By Catherine Dunn, reporter
FORTUNE -- Women entrepreneurs across America just got a new aggressive advocate in their corner. President Obama's appointee to chair the National Women's Business Council is Carla Harris, a 26-year veteran on Wall Street, advice author, and gospel music artist, who knows a fair amount about what it takes to succeed in an industry long dominated by men.
Harris, now vice chairman of wealth management at Morgan Stanley (MS), earned both an undergraduate degree in economics and an MBA from Harvard, before heading to Morgan Stanley. There, she moved up quickly in one division after the next -- first, mergers and acquisitions, then equity capital markets, then heading up the bank's emerging managers platform, where Harris advised women- and minority-owned asset managers.
She has taken a number of companies public, including UPS (UPS) (a $5.5 billion IPO in 1999) and Martha Stewart Living Omnimedia (MSO). Fortune named her one of its 50 Most Powerful Black Executives in America in 2002.
So what do women entrepreneurs need? A good professional "sponsor," says Harris, who can provide real access to capital, customers, and industry leaders.
Sponsors, in Harris's view, aren't the same as mentors. Sponsors don't just give advice and offer a sounding board for ideas and worries, they're active ambassadors for your career or enterprise. A sponsor, says Harris, is someone who will champion you to others (even when you're not just outside the door). They're people who will "spend their valuable political capital on you," she tells Fortune in a recent interview.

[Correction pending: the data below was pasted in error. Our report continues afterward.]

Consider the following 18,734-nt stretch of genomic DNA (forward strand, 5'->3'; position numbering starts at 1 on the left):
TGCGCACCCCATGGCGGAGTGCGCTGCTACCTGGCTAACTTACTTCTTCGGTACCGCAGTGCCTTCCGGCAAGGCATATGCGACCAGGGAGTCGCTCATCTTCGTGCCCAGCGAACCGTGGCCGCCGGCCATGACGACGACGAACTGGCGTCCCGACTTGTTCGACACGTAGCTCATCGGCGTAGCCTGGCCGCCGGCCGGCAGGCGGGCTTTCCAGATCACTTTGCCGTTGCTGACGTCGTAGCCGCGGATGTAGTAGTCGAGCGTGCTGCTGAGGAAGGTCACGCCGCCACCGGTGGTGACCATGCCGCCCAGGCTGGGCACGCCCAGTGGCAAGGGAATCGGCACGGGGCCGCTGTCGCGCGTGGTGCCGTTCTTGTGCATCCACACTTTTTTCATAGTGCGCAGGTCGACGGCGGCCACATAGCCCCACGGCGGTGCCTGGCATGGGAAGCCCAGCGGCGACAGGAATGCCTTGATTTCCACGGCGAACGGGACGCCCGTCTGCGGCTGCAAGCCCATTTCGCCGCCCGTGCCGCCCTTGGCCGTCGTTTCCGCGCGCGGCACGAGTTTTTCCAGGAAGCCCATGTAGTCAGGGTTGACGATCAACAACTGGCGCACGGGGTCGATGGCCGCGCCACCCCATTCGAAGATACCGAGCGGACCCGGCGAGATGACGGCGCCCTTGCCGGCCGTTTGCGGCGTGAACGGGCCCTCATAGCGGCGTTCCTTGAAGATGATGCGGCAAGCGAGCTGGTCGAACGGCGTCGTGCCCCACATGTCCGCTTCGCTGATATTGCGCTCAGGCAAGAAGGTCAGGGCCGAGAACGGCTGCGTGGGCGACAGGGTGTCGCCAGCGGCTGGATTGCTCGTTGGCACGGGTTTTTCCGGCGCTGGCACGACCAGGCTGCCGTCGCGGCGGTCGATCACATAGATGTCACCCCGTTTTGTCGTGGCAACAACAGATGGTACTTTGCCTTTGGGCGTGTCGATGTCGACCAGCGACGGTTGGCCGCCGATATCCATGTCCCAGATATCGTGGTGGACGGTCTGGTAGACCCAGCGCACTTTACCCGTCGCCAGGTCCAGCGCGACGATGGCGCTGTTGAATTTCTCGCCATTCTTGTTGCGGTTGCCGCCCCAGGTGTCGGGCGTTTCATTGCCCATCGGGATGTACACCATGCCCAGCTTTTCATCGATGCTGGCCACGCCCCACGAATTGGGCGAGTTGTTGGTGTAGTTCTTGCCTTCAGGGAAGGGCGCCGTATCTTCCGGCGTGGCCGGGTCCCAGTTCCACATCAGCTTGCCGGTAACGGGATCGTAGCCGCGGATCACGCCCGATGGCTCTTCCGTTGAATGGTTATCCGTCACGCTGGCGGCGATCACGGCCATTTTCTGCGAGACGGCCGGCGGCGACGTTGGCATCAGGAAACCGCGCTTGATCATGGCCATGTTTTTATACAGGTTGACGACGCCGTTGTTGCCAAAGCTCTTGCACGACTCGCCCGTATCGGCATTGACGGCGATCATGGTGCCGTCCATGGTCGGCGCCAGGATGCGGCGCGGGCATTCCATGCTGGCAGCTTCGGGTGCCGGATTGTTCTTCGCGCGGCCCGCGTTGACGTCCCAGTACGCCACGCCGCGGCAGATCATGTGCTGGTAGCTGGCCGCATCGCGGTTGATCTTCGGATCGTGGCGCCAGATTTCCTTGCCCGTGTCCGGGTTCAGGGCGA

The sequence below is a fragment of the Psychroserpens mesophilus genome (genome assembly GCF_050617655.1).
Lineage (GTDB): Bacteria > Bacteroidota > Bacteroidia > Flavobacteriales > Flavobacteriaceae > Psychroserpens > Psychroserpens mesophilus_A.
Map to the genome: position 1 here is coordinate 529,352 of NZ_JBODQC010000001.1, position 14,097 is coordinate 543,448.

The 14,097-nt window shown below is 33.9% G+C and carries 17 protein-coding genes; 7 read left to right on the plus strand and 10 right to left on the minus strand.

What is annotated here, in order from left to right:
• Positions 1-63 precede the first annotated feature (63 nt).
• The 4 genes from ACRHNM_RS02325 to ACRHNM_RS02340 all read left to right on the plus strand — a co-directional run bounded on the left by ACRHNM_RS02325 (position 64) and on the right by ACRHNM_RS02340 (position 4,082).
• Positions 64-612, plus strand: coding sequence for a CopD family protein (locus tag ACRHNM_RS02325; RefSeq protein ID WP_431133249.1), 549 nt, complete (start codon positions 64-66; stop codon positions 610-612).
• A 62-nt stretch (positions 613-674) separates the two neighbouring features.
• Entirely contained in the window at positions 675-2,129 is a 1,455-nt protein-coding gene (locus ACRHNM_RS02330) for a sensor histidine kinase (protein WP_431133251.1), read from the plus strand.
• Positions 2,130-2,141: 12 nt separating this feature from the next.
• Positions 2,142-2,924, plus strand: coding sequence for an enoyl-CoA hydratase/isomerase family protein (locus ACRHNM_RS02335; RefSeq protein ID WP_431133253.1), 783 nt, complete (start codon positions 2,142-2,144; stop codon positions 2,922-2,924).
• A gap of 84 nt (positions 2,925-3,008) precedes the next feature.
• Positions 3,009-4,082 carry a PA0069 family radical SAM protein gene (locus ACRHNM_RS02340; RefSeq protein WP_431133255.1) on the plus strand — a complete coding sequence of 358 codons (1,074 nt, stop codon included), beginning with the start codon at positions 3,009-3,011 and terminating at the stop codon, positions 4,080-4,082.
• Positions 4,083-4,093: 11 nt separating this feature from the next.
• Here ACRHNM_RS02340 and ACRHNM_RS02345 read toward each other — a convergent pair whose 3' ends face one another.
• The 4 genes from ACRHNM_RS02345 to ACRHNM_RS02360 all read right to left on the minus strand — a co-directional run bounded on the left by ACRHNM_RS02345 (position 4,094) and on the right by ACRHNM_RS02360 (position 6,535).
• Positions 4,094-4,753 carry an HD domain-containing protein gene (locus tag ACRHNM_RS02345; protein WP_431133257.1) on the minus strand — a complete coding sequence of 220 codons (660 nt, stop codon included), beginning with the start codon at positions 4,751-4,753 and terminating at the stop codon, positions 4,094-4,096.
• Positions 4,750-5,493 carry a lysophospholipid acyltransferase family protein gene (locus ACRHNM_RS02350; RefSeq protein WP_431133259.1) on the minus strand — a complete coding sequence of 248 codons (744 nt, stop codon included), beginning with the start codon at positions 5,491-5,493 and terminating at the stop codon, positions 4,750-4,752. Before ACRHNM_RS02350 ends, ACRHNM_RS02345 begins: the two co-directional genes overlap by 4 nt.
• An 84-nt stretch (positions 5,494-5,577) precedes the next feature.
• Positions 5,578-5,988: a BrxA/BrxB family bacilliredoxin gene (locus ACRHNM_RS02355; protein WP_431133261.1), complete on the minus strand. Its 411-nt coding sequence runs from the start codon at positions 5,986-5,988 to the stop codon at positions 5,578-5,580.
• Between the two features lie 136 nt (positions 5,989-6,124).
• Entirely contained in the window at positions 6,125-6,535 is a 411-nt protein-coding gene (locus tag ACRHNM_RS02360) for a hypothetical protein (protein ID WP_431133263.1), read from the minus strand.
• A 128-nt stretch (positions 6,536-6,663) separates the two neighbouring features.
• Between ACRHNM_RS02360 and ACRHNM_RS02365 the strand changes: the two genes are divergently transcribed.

For women entrepreneurs, the right sponsor can introduce you to potential customers or gin up additional capital from investors. But for a sponsor to be truly effective, he or she has to understand your business and operations well. That will give them the credibility they'll need to make a case on your behalf.
Finally, Harris says a good sponsor "is someone who has the juice to get it done for you." And by "juice," she means influence. And then some.
The need for that juice is apparent from the numbers. Women own 30% of U.S. companies -- about 7.8 million businesses -- but they collect just 11% ($1.2 trillion) of all revenues, according to the most recent annual report from the NWBC, which plays an advisory role to the White House, Congress, and the U.S. Small Business Administration.
Part of the reason, says the council, is that women's companies aren't represented as well as men's in higher-earning industries.
Harris has shared some of her career-advancement insights (she calls them "pearls") in a 2009 book, Expect to Win: Proven Strategies for Success from a Wall Street Vet. She has also carved time out for singing performances and to record three albums of gospel music.
There's little doubt that she feels somewhat evangelical about women entrepreneurs as well. Helping America build and expand more women's companies, she says, "is a very important mission, especially today."
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